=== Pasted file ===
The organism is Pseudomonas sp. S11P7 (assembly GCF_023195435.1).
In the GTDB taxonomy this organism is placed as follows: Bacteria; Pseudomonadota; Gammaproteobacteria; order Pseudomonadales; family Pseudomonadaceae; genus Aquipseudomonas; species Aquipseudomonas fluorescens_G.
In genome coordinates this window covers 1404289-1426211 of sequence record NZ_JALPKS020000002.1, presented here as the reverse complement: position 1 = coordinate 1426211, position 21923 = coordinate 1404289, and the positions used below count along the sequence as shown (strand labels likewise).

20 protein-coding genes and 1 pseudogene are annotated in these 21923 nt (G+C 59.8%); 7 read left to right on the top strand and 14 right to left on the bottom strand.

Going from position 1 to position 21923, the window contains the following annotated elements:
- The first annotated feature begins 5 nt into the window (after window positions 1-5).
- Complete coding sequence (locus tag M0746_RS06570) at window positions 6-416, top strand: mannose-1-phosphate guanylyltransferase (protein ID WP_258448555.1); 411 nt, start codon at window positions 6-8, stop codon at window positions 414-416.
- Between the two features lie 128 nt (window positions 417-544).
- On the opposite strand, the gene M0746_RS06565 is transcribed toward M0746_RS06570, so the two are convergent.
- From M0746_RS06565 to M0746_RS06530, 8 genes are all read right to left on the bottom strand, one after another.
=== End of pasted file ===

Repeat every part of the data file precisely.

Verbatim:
The organism is Pseudomonas sp. S11P7 (assembly GCF_023195435.1).
In the GTDB taxonomy this organism is placed as follows: Bacteria; Pseudomonadota; Gammaproteobacteria; order Pseudomonadales; family Pseudomonadaceae; genus Aquipseudomonas; species Aquipseudomonas fluorescens_G.
In genome coordinates this window covers 1404289-1426211 of sequence record NZ_JALPKS020000002.1, presented here as the reverse complement: position 1 = coordinate 1426211, position 21923 = coordinate 1404289, and the positions used below count along the sequence as shown (strand labels likewise).

20 protein-coding genes and 1 pseudogene are annotated in these 21923 nt (G+C 59.8%); 7 read left to right on the top strand and 14 right to left on the bottom strand.

Going from position 1 to position 21923, the window contains the following annotated elements:
- The first annotated feature begins 5 nt into the window (after window positions 1-5).
- Complete coding sequence (locus tag M0746_RS06570) at window positions 6-416, top strand: mannose-1-phosphate guanylyltransferase (protein ID WP_258448555.1); 411 nt, start codon at window positions 6-8, stop codon at window positions 414-416.
- Between the two features lie 128 nt (window positions 417-544).
- On the opposite strand, the gene M0746_RS06565 is transcribed toward M0746_RS06570, so the two are convergent.
- From M0746_RS06565 to M0746_RS06530, 8 genes are all read right to left on the bottom strand, one after another.